Whole Foods (WFM) enjoyed a rare bout of investor enthusiasm yesterday, but investors looking at the longer-term picture may have to face up to the proposition that too many mistakes have doomed the company’s long-sought-after turnaround.
The stock is down more than 2.5% in afternoon trading Tuesday after jumping more than 10% in the previous session. The jump came as activist investor Jana Partners announced it amassed an 8.8% take in the company and wants to speed up changes on how the company is run and who runs it, as well as accelerating a plan to get its operating groove back.
It would be unwise to shoot down an activist plan before the first action is even taken. But looking at the overall Whole Foods fall from grace, this is a serious struggle.
Kroger Is Eating Whole Foods’ Lunch
Jana Partners is pushing for faster shareholder return and its plan to replace board members, focus on technology and review the Whole Foods’ small-store 365 concept is generating some excitement and increased trading volume.
But Wall Street research seems pretty divided, depending on whether the analyst already liked or disliked the stock.
Standpoint Research initiated coverage of WFM with a Sell rating and a $28 price target.
Pivotal Research kept its sell rating and said that while the changes are overdue, reversing the trend of customers leaving Whole Foods to shop elsewhere will be really difficult, according to Briefing.com.
Credit Suisse’s Edward Kelly kept his Outperform rating on the stock and said a sale of the company is a solid possibility, Barron’s reported. That would sidestep the problem of getting shareholder return and the company back on track at the same time.
So, who would buy?
Kroger (KR) would be a good fit, according to Kelly. But why would Kroger want to take on a troubled Whole Foods, even if it believes the name still has drawing power (very debatable)?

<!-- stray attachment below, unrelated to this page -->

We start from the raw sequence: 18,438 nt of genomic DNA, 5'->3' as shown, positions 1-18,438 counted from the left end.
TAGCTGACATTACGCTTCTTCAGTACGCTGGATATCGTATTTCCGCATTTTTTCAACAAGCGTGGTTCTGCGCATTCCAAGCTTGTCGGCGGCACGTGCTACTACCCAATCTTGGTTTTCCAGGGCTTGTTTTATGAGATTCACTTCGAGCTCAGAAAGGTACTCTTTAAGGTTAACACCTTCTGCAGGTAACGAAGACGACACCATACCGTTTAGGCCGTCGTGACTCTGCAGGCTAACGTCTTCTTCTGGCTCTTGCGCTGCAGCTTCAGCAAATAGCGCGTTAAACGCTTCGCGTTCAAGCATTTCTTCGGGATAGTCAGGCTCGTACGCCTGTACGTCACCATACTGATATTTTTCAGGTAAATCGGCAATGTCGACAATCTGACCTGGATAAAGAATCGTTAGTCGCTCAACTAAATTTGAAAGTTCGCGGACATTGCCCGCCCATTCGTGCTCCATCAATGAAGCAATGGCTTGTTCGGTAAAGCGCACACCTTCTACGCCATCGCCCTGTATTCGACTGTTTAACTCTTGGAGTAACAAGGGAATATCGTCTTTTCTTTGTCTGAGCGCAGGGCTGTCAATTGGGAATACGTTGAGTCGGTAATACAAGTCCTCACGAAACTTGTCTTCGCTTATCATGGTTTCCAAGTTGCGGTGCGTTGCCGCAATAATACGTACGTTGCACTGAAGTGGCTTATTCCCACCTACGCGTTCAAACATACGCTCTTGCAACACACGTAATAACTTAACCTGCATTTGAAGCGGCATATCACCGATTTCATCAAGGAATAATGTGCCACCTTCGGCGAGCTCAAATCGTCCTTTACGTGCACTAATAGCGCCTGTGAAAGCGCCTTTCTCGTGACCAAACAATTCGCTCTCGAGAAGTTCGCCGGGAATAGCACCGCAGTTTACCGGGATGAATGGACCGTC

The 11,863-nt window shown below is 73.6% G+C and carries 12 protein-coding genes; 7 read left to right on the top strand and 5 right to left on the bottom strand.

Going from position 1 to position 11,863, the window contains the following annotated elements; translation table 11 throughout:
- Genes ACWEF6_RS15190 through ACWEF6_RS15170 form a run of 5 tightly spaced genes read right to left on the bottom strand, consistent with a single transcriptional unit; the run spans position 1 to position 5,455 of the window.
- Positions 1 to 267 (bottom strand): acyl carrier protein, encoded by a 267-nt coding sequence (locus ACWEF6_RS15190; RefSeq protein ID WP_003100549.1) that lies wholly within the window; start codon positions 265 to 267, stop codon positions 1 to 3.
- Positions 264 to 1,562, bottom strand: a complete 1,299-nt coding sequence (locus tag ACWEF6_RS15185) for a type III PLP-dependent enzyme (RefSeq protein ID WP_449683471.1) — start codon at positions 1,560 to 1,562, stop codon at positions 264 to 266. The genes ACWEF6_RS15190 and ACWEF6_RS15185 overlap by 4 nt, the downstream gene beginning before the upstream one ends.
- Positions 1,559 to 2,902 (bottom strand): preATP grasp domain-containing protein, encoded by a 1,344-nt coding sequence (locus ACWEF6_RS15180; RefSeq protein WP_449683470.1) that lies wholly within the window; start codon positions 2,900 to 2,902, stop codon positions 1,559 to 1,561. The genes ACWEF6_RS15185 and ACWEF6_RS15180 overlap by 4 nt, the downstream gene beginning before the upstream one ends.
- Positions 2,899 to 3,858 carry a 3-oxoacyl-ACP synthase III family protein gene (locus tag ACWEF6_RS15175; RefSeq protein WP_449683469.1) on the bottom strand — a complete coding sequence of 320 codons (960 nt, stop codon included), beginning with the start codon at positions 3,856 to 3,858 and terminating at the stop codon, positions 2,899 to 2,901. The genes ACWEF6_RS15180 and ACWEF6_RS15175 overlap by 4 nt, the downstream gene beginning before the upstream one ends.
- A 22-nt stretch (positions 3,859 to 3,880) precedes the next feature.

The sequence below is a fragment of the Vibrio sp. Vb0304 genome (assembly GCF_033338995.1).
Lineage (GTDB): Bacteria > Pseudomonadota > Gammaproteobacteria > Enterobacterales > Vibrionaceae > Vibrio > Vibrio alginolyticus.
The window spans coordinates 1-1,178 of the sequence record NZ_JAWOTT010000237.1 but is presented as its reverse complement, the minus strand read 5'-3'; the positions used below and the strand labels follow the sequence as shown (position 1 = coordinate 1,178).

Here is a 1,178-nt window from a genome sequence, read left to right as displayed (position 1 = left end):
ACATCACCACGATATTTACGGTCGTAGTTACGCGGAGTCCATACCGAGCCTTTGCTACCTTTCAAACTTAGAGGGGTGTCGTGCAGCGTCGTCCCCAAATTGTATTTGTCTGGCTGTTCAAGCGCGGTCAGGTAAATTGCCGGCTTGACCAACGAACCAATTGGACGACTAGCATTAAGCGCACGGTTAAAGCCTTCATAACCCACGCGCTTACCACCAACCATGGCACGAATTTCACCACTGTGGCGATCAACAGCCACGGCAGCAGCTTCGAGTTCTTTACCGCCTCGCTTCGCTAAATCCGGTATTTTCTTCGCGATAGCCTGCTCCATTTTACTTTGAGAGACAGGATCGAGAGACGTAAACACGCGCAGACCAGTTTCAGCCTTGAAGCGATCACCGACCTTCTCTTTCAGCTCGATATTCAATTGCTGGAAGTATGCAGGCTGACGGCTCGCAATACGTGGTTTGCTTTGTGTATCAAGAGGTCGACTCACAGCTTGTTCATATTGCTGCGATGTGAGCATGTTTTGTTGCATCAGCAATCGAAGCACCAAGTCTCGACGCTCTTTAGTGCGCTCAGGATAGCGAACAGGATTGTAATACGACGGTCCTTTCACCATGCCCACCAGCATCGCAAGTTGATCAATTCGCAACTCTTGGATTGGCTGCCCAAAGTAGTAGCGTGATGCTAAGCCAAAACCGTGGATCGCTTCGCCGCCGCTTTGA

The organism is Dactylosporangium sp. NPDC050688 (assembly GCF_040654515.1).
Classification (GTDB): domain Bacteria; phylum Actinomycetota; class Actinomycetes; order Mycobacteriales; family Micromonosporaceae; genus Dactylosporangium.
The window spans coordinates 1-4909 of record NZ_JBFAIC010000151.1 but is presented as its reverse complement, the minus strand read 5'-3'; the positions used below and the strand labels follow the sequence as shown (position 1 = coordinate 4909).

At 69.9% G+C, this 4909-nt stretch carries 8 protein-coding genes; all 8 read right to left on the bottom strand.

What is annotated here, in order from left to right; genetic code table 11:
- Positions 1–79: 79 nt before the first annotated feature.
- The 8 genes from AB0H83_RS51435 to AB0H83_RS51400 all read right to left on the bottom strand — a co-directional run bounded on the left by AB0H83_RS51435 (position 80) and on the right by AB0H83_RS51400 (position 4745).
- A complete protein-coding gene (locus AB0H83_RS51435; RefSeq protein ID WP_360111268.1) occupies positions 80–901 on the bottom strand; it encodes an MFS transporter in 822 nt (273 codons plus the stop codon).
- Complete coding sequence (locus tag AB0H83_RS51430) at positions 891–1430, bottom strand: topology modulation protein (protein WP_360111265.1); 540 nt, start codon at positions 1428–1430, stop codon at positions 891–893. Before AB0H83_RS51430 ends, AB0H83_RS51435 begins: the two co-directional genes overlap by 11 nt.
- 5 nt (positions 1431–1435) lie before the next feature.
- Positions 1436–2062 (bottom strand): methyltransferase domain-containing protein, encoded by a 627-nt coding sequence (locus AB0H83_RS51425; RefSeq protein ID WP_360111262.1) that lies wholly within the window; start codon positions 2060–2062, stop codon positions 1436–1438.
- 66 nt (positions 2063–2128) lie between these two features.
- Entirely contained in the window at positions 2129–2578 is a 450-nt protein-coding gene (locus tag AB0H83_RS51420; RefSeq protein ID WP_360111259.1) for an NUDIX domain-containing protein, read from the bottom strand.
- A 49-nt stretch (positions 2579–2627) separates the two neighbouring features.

Kroger has already positioned itself as the great alternative to Whole Foods. Its strategy of providing a huge array of organic options along with traditional supermarket deals is a hit.
When Barclays reported in late March that Whole Foods had lost 14 million customers over a year and a half, there was lots of speculation that Kroger was the beneficiary. Kroger’s strategy also ensures its stores are just a short drive from your local Whole Foods.
Yes, WFM is beating our KR stock over the past year, but look at the five-year chart and it’s a landslide for Kroger. The company just makes a lot of smart decisions.
Here’s a very micro example. In the early ’90s in Charlottesville, Virginia, Kroger was, for a long time, the only place you could get high-end beer like Sam Smith Pale Ale — and this is in a very big beer-drinking college town. Everywhere had cases of Natural Lite. Kroger was where you went for a keg of Guinness. The store even teamed up with the lone sushi restaurant in town (right across from Kroger) to provide its rice. Anyone who wanted to try hand rolls at home could buy all they needed at Kroger.
And teaming up with a company that still can’t overcome its Whole Paycheck moniker and keeps stumbling doesn’t seem like the best move.
Missteps and Miscues
While some banks are too big to fail, Whole Foods has looked like the supermarket that is too big to try.
It had a vise grip on the whole high-end organic food market for a while, but it’s been stumbling.
The only recent viral story about it was it selling asparagus water for $5.99 a bottle. That’s not necessarily bad if you are gaining foot traffic, but people are heading for the exits.
What the company needs more than a turnaround is a reinvention. It seemed to realize that with its plan for smaller stores with its store-brand 365 name. But that’s a big gamble (that the activists realize as they are reviewing the concept).
Smaller Doesn’t Mean Better … at Least Here
So far, Whole Foods has only three 365 stores up and running and none on the East Coast. The stores are intended to smaller for quicker shopping trips, offering organic products and ready meals at lower prices.
The question is whether Americans really shop this way. The concept of the smaller market is successful in Europe, especially in the U.K. where supermarket giants Tesco and Sainsbury’s have their own quick-stop outposts. But these are at locations where it makes sense to just get one bag of groceries to take on the bus home. Supermarkets are driving destinations in the United States and that’s a big incentive to do fewer, larger shopping trips.
Tesco already tried to enter the U.S. market with its Fresh & Easy stores in California, Arizona and Nevada, but gave up after five years of losses.
But there may be an opportunity for Whole Foods yet. One extremely popular destination in the U.K. is the food outpost of retailer Marks & Spencer. Its deals on prepared and easy-to-cook meals keep it mobbed at train stations and near tube stops. If Whole Foods could partner with M&S to revamp 365 some more (offer $20 dinner for two including wine) that could be a deal that adds the growth it needs.